While mulling this post over, I received a letter in the mail from my youngest’s first grade teacher. I can tell you that she is a great teacher. Why? Because she connected to, supported, and challenged my high functioning autism spectrum little guy. This is an excerpt of what she wrote:
I wish I could find the words to describe what an honor it was to have the opportunity to teach your son this year. We have laughed together, learned together and grown together. He has taught me many things about teaching and life and will always hold a very special place in my heart. His determination to do well, his kind and gentle heart, sense of humor and handsome little smile will undoubtedly take him very far in his life ahead.
Great teachers do these types of things…they are not just a teacher, they are a part of the classroom community. They teach, they learn, they lead, they reflect, and they grow every year with every child that walks through their doorway. A great teacher is ultimately defined by the expectations placed upon the person defining them. It is different for everyone…we are, in fact, individuals. We can, however, focus on that invisible element…that intangible…to give each student in our classes a great experience. After all, it isn’t about the greatness of the teacher, but the greatness experienced every day by every student and every teacher. Next time you hear a student (or your child) say, “I had a GREAT day at school!” smile and remember what that really means.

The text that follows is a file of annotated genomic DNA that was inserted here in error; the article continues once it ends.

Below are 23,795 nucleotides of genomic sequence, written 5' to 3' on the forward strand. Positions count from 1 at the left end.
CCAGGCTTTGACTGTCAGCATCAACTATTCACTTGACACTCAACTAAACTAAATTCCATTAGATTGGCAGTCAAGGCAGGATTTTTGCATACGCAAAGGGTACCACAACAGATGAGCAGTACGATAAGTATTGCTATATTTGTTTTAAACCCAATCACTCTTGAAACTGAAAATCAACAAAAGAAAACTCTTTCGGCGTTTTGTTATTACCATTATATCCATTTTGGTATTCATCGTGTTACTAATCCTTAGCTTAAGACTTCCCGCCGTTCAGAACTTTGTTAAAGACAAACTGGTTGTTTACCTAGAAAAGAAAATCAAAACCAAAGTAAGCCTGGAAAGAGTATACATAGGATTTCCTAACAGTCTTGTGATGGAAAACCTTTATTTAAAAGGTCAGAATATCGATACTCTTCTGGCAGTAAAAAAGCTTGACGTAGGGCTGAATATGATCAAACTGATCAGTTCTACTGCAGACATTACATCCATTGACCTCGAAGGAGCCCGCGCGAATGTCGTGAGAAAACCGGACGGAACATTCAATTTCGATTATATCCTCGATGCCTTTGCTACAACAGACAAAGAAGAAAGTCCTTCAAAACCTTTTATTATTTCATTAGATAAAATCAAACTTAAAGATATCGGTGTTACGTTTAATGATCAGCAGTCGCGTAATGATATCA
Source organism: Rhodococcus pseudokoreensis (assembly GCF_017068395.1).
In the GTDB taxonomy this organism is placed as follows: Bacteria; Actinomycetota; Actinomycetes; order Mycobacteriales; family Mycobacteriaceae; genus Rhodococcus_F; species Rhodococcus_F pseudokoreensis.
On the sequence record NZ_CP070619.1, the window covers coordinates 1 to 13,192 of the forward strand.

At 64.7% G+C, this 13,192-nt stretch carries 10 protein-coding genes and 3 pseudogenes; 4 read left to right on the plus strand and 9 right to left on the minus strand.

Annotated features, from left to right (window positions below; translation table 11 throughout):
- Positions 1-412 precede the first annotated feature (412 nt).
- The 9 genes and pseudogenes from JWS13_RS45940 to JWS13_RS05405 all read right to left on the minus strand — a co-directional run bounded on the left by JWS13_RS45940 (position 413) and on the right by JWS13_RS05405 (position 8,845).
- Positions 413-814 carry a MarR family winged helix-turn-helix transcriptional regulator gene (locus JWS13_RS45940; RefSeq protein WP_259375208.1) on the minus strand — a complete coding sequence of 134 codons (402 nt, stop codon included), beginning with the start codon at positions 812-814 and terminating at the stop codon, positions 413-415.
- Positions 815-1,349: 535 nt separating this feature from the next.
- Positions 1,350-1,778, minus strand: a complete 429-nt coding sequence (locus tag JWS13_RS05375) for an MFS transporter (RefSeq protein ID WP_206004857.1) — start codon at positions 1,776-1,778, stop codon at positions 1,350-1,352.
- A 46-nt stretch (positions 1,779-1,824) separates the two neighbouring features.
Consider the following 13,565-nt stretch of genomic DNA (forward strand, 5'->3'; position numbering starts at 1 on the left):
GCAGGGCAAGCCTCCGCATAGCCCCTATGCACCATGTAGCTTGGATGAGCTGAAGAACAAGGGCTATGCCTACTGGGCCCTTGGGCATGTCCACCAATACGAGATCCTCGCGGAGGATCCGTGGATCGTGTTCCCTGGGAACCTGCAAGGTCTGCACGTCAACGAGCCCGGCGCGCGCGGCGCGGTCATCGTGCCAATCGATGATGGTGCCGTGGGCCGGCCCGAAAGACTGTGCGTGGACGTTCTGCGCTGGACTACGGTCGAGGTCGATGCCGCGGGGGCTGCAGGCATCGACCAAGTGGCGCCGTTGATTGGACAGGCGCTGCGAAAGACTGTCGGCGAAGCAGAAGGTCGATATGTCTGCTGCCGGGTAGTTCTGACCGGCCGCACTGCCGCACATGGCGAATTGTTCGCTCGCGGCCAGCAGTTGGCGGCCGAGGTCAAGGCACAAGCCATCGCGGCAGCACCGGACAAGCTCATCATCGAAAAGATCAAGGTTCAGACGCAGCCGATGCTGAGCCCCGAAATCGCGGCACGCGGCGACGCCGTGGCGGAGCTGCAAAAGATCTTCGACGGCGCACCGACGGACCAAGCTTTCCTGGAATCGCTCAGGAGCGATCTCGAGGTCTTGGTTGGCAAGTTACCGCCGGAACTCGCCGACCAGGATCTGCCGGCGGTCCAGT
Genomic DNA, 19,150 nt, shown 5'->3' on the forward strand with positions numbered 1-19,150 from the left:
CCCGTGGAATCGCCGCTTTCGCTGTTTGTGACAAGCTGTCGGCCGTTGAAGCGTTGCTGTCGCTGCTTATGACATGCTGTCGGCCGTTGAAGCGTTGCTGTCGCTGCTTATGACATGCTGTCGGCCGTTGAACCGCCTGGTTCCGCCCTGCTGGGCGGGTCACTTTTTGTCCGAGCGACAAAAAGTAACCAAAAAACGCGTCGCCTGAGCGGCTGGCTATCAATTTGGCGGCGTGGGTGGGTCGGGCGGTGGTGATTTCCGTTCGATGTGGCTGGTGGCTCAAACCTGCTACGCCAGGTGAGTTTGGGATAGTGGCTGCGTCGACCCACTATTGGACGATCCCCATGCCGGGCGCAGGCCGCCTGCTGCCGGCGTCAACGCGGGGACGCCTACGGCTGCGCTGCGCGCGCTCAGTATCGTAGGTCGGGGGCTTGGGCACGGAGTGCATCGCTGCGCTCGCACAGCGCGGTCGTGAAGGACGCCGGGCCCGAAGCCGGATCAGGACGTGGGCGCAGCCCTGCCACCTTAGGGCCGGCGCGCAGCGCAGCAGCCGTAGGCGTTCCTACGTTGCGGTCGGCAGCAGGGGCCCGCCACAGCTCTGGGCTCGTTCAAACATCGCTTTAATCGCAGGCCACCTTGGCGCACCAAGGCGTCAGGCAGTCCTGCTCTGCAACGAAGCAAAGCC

you might consider how kids define a great teacher. I wrote about a piece by Keith Middleton that appeared at AOL news. Here’s the link for what I wrote:
and here are the top 11 things listed by the kids about great teachers, that they
* Know us personally, our interests and strengths
* Let us know who they are as individuals
* Smile at us
* Encourage us to participate in school activities
* Spend time beyond class time to help us be successful in their class
* Give us descriptive feedback on assignments
* Tell us why
* Share how what we learn is connected to real life
* Apologize when they make mistakes
* Give meaningful work